The present study demonstrated that ERK rapidly translocates to the nucleus in murine B cells upon stimulation with CD40, whereas it dominantly localizes within the cytosol after stimulation with IgM, suggesting that signaling through CD40 and IgM differentially regulates ERK subcellular localization in B cells. Costimulation with IgM and CD40 resulted in subcellular localization of ERK within the cytosol, supporting the notion that IgM stimulation may deliver the signal responsible for inhibition of ERK nuclear transport, although other possibilities could not be excluded. Inhibition of microtubule polymerization caused a partial reduction in ERK activity in WEHI231 cells after stimulation with IgM, but not with CD40, compatible with the notion that the microtubule network may play a role as an anchoring protein to hold activated ERK by IgM stimulation. Our previous results indicated that ERK1 and ERK2 are activated to a similar extent in murine B cells after stimulation with IgM, in contrast to the predominant activation of ERK2 after stimulation with CD40 (17), suggesting that both ERK isoforms localize within the same subcellular compartment of B cells after stimulation with IgM. In agreement with this view, previous reports indicated colocalization of ERK isoforms within the cytosol or the nucleus in fibroblasts (26, 28). However, further analysis is needed for clarification of this issue.
IgM and CD40 associates with distinct signal-transducing molecules (2, 3, 4, 5, 6, 7, 8). Stimulation with CD40 and IgM activates ERK by a Ras-dependent pathway (15, 19, 20), although both receptors may use distinct adaptor/guanine nucleotide-exchange factors to couple to Ras activation (19). In addition, activation of ERK by IgM and CD40 is mediated by a Ras-independent pathway in which distinct signal-transducing molecules are involved in both receptor-mediated stimulations (19, 20). Therefore, the distinct subcellular localization of ERK could be affected by upstream elements of ERK in Ras-dependent or -independent pathways or by multiple signaling cascades delivered by CD40 and IgM stimulation. In PC12 cells, stimulation with nerve growth factor (NGF) sustains the activation of ERK, accompanying its nuclear translocation, whereas treatment with EGF transiently activates ERK, which mostly localizes within the cytosol (for review, see Ref. 65). NGF activates ERK through Ras- and Rap1-dependent pathways in which Ras is required for initial activation of ERK, whereas ERK activation is sustained by Rap1 (66). Thus, the duration of ERK activation is regulated by distinct upstream elements of ERK, although whether the same pathways affect ERK subcellular localization in PC12 cells remains unknown.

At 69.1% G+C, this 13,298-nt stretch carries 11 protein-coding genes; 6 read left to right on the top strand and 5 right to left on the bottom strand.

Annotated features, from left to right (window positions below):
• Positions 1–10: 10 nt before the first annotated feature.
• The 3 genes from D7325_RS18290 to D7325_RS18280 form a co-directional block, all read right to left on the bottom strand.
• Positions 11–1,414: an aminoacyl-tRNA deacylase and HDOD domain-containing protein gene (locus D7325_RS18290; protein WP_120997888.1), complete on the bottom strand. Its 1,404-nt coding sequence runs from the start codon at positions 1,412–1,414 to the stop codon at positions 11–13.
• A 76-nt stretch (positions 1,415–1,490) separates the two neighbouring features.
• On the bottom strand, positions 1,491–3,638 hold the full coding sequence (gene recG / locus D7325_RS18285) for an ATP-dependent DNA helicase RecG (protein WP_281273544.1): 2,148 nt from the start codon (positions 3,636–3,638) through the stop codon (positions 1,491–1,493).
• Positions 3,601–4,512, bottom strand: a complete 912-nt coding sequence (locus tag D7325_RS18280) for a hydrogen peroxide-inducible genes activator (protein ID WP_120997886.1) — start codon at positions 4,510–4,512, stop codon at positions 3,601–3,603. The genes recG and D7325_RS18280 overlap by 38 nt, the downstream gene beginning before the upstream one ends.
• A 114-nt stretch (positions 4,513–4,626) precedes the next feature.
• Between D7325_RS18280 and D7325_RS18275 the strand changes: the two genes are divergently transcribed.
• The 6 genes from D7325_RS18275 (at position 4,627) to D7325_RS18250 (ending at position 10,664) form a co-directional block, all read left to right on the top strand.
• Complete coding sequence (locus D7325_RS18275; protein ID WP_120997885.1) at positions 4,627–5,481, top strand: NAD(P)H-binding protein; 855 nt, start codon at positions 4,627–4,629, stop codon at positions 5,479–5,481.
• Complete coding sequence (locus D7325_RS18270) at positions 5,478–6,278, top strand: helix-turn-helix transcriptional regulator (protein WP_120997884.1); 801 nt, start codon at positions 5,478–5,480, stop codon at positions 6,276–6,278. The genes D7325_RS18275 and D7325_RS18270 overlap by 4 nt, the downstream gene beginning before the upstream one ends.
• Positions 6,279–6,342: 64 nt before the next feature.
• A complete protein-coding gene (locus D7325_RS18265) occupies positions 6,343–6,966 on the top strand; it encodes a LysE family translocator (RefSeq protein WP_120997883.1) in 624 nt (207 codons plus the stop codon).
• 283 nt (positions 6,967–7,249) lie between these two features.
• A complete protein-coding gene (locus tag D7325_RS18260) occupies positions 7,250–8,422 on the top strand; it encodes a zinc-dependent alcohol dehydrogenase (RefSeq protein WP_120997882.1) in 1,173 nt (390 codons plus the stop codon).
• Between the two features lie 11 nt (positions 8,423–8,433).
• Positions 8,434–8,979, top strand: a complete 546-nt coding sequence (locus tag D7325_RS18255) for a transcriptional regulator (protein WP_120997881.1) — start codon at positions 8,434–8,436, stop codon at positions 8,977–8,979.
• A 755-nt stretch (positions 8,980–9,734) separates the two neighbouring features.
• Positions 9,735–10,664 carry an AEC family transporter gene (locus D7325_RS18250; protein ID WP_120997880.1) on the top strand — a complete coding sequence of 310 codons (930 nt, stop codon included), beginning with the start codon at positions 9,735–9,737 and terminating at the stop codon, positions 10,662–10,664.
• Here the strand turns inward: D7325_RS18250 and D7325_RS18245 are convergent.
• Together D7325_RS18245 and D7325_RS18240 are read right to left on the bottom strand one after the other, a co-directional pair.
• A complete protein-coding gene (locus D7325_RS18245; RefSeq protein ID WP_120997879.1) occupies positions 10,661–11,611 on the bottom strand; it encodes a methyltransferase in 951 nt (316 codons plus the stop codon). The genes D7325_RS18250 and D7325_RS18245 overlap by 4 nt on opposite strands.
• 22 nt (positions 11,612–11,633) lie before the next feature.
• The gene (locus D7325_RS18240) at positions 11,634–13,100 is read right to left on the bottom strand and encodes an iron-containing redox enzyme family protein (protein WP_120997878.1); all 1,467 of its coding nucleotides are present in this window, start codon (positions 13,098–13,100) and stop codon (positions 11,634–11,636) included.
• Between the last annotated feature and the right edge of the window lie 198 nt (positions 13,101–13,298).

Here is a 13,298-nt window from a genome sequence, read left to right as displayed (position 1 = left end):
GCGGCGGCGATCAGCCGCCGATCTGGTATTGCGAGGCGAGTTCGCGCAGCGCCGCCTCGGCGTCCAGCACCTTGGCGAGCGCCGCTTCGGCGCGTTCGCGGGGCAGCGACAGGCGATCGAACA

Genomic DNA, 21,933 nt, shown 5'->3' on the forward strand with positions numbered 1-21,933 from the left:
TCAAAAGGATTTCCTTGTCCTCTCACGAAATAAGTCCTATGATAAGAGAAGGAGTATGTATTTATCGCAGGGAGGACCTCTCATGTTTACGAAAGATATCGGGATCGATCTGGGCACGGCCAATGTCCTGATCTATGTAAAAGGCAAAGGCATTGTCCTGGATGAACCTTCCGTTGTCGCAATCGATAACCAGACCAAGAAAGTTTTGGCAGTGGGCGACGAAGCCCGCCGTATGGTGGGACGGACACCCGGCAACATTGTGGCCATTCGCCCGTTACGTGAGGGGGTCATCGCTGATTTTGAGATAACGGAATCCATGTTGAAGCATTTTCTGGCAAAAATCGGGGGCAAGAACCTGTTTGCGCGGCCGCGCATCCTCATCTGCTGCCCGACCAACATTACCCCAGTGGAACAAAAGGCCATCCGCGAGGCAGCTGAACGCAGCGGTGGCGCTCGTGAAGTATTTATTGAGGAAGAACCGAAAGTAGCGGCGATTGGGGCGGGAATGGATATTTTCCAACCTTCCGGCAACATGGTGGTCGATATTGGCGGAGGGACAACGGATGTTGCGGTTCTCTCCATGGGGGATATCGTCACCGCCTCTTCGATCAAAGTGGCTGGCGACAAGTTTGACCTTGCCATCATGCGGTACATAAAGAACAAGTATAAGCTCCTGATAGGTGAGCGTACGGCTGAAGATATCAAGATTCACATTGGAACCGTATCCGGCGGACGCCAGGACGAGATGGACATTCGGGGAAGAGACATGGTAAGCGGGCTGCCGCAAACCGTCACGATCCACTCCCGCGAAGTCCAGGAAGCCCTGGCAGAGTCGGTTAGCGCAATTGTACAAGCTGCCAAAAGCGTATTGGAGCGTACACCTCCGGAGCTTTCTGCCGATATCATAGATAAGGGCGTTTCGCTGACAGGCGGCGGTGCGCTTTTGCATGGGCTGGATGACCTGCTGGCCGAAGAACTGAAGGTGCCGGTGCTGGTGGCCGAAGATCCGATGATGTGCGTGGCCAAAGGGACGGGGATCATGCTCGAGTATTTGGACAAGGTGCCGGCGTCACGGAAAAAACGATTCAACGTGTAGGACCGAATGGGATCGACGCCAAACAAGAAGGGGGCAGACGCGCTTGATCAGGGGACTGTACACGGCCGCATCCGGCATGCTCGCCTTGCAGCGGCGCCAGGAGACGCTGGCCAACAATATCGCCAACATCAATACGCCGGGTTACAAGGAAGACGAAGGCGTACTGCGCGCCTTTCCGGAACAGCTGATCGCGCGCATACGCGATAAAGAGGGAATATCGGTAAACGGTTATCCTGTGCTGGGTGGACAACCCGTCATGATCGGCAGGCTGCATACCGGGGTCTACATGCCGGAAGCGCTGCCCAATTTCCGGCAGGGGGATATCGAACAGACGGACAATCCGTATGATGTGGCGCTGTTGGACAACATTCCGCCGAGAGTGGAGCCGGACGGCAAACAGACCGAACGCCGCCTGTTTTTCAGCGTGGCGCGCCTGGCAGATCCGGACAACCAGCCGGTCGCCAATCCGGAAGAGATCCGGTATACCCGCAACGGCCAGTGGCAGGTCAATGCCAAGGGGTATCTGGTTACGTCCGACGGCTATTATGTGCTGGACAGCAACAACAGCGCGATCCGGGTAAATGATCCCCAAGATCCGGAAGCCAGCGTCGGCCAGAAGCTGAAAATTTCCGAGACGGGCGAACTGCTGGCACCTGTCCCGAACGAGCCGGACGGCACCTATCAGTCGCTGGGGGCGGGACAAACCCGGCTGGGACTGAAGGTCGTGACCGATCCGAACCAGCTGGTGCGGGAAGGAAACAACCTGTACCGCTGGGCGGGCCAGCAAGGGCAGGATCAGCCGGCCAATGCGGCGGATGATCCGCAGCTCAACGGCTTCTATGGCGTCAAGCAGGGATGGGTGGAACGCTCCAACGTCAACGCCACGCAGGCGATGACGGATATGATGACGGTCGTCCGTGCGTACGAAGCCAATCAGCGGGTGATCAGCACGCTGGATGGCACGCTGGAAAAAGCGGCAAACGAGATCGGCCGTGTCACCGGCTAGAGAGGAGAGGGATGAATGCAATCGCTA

The requirement for ERK nuclear transport has been studied extensively in fibroblast cell lines by expression of exogenous ERK with transfection and microinjection techniques (25, 26, 27, 28, 29). The results suggest that ERK nuclear transport occurs independently of ERK kinase activity and activation of upstream elements of ERK (27, 28, 29). A recent report suggests that dimerization of phosphorylated ERK with either phosphorylated or unphosphorylated ERK is sufficient for ERK nuclear transport in unstimulated fibroblast cell lines (29). In this context, our staining data indicated that subcellular localization of ERK detected by anti-pan ERK Ab was consistent with that observed by staining with anti-phospho ERK Ab in IgM- and CD40-stimulated WEHI231 cells. This raises the possibility that phosphorylated ERK also forms dimers with unphosphorylated ERK in B cells after stimulation with IgM and CD40.
Nuclear transport is initiated by the binding of the import substrates containing a nuclear localization signal (NLS) to the importin αβ heterodimer (for review, see Ref. 67). In addition, a novel pathway for the import substrate comprising nonclassical NLS has been reported (68). Signal-transducing molecules such as NF-κB and NF-AT contain NLS, whereas the NLS is masked by a different mechanism in a resting state (69, 70, 71). These molecules translocate to the nucleus when the NLS is unmasked by an active process through activation of signal cascades mediated by several external stimuli (69, 70, 71). ERK does not contain a sequence homologous to consensus NLS (29), and the ERK dimer could not be accessible for the nuclear import by diffusion through nuclear pores, with respect to a molecular mass larger than 60 kDa (67). If the ERK dimer translocates to the nucleus in the context of a transport protein containing a classical or nonclassical NLS, as yet to be defined, the present study supports the view that the activity of the transporter would be masked by signaling events linked to IgM. Further analysis is needed for clarification of the molecular mechanism for the dynamics of ERK subcellular localization in IgM and CD40 signaling.